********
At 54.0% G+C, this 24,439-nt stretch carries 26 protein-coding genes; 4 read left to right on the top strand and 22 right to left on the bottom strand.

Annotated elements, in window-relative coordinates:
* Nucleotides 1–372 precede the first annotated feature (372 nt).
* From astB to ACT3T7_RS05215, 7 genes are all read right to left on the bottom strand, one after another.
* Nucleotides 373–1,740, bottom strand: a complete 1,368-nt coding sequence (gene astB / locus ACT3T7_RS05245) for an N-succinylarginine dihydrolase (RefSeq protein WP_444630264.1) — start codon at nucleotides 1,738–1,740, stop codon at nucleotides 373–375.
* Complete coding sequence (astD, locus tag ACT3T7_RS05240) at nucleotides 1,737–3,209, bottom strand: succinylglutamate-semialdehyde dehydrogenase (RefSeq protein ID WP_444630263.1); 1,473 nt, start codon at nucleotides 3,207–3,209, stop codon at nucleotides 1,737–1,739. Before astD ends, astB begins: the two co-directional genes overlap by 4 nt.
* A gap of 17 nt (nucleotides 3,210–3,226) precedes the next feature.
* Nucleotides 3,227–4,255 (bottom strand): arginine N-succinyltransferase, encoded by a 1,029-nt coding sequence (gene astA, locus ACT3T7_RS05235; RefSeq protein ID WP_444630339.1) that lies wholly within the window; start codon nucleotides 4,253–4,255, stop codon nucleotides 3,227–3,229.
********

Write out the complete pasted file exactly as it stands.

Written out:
At 54.0% G+C, this 24,439-nt stretch carries 26 protein-coding genes; 4 read left to right on the top strand and 22 right to left on the bottom strand.

Annotated elements, in window-relative coordinates:
* Nucleotides 1–372 precede the first annotated feature (372 nt).
* From astB to ACT3T7_RS05215, 7 genes are all read right to left on the bottom strand, one after another.
* Nucleotides 373–1,740, bottom strand: a complete 1,368-nt coding sequence (gene astB / locus ACT3T7_RS05245) for an N-succinylarginine dihydrolase (RefSeq protein WP_444630264.1) — start codon at nucleotides 1,738–1,740, stop codon at nucleotides 373–375.
* Complete coding sequence (astD, locus tag ACT3T7_RS05240) at nucleotides 1,737–3,209, bottom strand: succinylglutamate-semialdehyde dehydrogenase (RefSeq protein ID WP_444630263.1); 1,473 nt, start codon at nucleotides 3,207–3,209, stop codon at nucleotides 1,737–1,739. Before astD ends, astB begins: the two co-directional genes overlap by 4 nt.
* A gap of 17 nt (nucleotides 3,210–3,226) precedes the next feature.
* Nucleotides 3,227–4,255 (bottom strand): arginine N-succinyltransferase, encoded by a 1,029-nt coding sequence (gene astA, locus ACT3T7_RS05235; RefSeq protein ID WP_444630339.1) that lies wholly within the window; start codon nucleotides 4,253–4,255, stop codon nucleotides 3,227–3,229.